Leeks (Allium porrum).
The King Richard leek plants arrived with some onion plants on April 2–still the last week of March, according to the calendar. Approximately 50 plants planted on April 3.
Please see the post Planting onions for a blow-by-blow account, including photos, of planting alliums such as onions and leeks.
In a nutshell, I used the broadfork to loosen the soil in 2 raised beds allotted to leeks, adding compost and working it in with repeated passes with the broadfork until the soil looked as if little leek plants would approve. Think like a little leek plant, in other words.
Using a dibble, a 1″ dowel with a 45° cut at the bottom end, twirl holes in the prepared soil approximately 6″ apart. Johnny’s instructions say rows 24″ apart. These makes no sense in a 3′ raised bed, so I tend to follow the 6″ apart rule in all directions. The dibble holes should be 6″ deep, or deep enough so that only a little bit of the green top will show out of the hole. Don’t fill in the holes. Let the rain and irrigation fill them in. See Coleman’s “leek technique” demonstrated with photos in The Four Season Farm Gardener’s Cookbook.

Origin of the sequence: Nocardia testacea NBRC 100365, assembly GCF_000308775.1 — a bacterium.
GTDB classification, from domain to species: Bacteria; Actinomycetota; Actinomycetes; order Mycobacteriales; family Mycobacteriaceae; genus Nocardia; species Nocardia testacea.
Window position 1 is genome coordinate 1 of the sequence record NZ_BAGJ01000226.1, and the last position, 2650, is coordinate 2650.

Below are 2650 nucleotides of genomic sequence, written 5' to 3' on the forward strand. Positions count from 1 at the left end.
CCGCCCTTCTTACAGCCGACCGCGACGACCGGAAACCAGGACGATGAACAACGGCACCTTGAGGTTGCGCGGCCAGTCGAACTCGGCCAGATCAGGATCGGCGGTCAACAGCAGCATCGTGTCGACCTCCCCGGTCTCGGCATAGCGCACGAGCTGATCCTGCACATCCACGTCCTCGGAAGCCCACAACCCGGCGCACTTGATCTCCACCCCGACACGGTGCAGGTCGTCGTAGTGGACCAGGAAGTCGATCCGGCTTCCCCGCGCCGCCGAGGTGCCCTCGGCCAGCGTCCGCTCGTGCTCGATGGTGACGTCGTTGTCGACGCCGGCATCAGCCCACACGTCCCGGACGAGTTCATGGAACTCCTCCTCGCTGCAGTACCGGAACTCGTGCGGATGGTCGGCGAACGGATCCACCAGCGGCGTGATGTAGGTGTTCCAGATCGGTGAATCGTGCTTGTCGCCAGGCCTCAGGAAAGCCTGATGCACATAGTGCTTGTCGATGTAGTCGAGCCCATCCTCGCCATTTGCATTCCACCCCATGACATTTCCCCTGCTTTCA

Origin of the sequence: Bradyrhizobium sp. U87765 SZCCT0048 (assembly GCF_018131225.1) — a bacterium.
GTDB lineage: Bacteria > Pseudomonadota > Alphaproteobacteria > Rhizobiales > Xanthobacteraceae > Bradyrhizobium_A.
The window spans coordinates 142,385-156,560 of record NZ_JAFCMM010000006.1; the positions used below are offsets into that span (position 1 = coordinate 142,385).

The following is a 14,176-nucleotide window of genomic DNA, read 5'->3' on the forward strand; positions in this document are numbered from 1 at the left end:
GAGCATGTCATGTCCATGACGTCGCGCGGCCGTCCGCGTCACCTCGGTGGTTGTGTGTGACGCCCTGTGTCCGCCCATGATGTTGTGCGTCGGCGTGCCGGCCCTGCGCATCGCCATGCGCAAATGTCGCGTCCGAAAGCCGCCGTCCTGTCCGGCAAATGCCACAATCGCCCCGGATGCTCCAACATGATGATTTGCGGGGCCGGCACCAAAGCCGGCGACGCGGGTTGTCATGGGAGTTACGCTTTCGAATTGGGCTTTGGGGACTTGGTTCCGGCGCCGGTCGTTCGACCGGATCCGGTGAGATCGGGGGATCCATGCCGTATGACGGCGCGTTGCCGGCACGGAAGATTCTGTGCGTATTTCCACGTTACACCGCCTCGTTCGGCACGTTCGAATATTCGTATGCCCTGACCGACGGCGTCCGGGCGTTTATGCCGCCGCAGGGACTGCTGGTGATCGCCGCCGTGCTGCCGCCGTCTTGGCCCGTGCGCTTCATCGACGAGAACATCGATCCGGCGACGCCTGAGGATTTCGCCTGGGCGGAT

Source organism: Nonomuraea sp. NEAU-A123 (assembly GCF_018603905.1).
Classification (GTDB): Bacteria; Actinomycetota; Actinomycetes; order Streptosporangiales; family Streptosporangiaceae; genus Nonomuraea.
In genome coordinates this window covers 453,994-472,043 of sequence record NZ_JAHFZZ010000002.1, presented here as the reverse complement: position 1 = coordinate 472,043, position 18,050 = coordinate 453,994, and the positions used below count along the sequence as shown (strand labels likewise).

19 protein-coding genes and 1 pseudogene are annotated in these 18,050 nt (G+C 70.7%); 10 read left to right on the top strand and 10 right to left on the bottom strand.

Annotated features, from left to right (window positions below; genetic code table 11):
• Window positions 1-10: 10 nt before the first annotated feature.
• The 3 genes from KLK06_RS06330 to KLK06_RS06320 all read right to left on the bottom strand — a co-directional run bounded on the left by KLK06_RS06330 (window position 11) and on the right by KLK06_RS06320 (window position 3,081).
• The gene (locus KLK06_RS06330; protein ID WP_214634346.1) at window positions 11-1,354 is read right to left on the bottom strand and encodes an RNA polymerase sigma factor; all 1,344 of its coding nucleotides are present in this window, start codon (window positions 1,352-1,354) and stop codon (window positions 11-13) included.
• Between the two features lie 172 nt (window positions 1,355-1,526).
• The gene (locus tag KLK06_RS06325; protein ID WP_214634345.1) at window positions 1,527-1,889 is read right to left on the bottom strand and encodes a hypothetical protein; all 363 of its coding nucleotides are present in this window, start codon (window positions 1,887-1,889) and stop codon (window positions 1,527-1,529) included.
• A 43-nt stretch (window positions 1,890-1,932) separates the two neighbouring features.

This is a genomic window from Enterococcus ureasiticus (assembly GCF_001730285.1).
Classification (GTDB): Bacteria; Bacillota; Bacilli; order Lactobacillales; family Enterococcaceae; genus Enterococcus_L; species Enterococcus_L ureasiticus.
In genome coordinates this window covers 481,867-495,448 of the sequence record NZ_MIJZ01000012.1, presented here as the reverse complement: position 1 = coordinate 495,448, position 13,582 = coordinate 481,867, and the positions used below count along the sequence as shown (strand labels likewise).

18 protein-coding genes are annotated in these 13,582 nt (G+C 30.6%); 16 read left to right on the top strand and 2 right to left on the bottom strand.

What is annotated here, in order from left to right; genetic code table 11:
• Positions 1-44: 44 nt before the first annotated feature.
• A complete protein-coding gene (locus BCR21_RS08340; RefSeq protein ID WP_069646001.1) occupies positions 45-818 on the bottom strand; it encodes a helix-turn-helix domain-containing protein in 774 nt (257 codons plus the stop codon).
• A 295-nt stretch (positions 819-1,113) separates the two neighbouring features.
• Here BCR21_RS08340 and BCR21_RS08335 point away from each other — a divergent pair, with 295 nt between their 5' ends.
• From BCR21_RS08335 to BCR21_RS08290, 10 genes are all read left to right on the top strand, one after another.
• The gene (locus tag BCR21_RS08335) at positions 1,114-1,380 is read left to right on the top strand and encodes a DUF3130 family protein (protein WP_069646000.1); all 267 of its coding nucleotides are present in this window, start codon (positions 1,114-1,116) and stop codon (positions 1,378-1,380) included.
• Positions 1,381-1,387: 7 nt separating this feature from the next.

This technique takes the place of hilling the leeks, that is, pulling soil up around the leek plants as they grow to extend the length of the white, edible portion of the stem. Because of space limitations in raised beds, hilling is not a option, although mulch can be added as the plants grow to lengthen the underground part of the plant.
King Richard plants will grow foot-long stems in the proper environment. I don’t think that’s possible in a raised bed. Eliot Coleman is happy with 6″ to 9″ white stems. I am too.
As I mentioned in the post Leeks, King Richard leeks have a summer harvest window. Left in the ground too long, they will form hard flower stalks in the center of the stem, making them inedible. Other leek varieties have late fall and winter harvest windows. Johnny’s Selected Seeds offers only King Richard leeks as plants. The other varieties are available as seeds. I hope to try planting Pandora leek seeds (late summer/early fall) and Bandit leek seeds (winter) in a cold frame. More about this in a later post. It will be an experiment for me.
Back to the King Richard leek plants. I filled one raised bed at the sunny end of the vegetable garden with leek plants. See photo above. Having a few plants left over, I planted them in the back half of a bed at the shadier end of the garden. See photo below.
So this will be an experiment too. Everything else being equal, hopefully, will leek plants do as well in more shade as in full sun.